HI! We have been in Chuilambo for about a week now so we’re starting to feel at home. It’s very different than Neema since we aren’t just focusing on one place and one group of kids, but that can make it more exciting too. It is so strange to think that our trip is already half-way over. Looking back at our time in Kenya I’ve noticed that the memories that have stuck with me the most are the small, seemingly unimportant moments that couldn’t have been planned or expected.
We left Neema house almost three weeks ago. Our last day there was also the first day for three new children. Two of these were the smallest babies I’ve ever seen, the third was a little boy named Wellington. He had soft hair, long eye-lashes, and a stomach bloated from hunger. He was accompanied by his father, though he was held by the social worker. We later learned that his father was an alcoholic who had been buying drinks before buying food for his son. When he first arrived at Neema, Wellington was, understandably, a little dazed. He was given food, asked question after question in a language he wasn’t used to while surrounded by staring strangers. He drank porridge sitting next to his new mother and watched his real dad drive away without even saying good-bye.
After he had had porridge, Wellington got his nails cut (he really didn’t like that) and we put him to sleep on my bed. We tried to give him a sucker but he had no idea what to do with it and chucked it across the room before drifting off.
We woke Wellington up about an hour later and were surprised when he let Callie carry him to the changing table. After being cleaned up he went onto the porch to watch his new brothers and sisters get tea. They all asked his name but he was shy around them. He was surrounded by nameless strangers, not knowing that they are the only family he has. After the kids went back to school, we were on the porch with Penina (the house mom), the babies, and the other toddlers who were napping on the rug. Wellington was still sitting in the chair. He wasn’t strong enough to walk, he could only sit and stare at the stickers and silly band that we had put in his lap. I decided to try and talk to him.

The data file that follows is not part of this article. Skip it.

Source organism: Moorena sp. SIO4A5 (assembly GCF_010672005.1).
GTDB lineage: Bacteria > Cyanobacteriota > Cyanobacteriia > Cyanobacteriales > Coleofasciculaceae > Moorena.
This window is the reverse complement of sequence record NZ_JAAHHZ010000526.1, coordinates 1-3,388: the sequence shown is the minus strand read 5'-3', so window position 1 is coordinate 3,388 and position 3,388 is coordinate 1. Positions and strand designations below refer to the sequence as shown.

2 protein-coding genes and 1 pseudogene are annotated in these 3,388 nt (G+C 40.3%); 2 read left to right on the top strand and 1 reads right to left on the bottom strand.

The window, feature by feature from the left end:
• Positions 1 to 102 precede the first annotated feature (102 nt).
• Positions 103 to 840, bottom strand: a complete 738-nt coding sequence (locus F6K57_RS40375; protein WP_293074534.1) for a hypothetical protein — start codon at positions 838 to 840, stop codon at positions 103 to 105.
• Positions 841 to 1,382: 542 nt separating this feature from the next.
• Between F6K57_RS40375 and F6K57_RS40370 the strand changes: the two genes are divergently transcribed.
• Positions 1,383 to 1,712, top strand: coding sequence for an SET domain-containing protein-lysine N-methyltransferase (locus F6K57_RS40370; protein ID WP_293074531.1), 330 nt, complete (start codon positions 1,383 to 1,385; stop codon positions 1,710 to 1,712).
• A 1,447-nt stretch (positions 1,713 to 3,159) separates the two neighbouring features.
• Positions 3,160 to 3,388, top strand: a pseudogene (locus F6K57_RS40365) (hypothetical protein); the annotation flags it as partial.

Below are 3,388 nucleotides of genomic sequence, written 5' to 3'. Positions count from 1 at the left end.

I used my limited Swahili vocabulary to start a conversation. I showed him the sticker and told him it was a “kitty”. I asked him to say “kitty” and even Penina was taken aback when he did. Then I showed him how to put the sticker on his shirt. He handed me the rubber band. I said thanks and put it on my wrist. Callie had put a sticker on his arm that said “WOW.” He peeled it off and handed it to me as well. His skin was so weak that when he took off the sticker, the first layer of skin came with it leaving a hexagon mark on his arm. I asked him to say “wow” and he said it. We were all so surprised because he hadn’t been talking at all.
10 minutes later Wellington was sitting on my lap chatting merrily. We were pretending that a rattle was a car and making engine noises as he made it zoom across my arms. I asked him all the Swahili questions I knew: what’s your name? Where’s Annie? Where’s the cat? Where’s the car? I was sad that my new friend had arrived on the day we had to leave, but I was also happy that this sweet little boy was being given a second chance. He had the chance to learn and develop. He had the chance to be taken care of and loved.
Last Wednesday, Wellington passed away. He hadn’t been able to eat and he only stayed at Neema for three days before being moved to the hospital where he died. I can’t help thinking about the what-ifs. What if he had come to Neema one week earlier? What if his dad had had one less drink? We could spend all our energy wallowing in the unfairness of it all and regretting things that we can never change, but that doesn’t help anyone. I think that Wellington should help remind us all that victims of hunger aren’t just statistics. I think that some people believe that if they aren’t able to make a huge difference and save lots of people, then they shouldn’t try at all. But just helping one person actually is making a huge huge difference. Hunger is 100% preventable and I really think that everyone can play an important role in putting an end to it.
So, like I was saying, in this trip (and life in general) it’s the little moments that mean the most. Like doing laundry with a friend, holding a sleeping baby girl on a crowded bus, watching a child smile as they color for the first time, walking down the street singing a favorite song, and teaching a little boy how to say “wow.”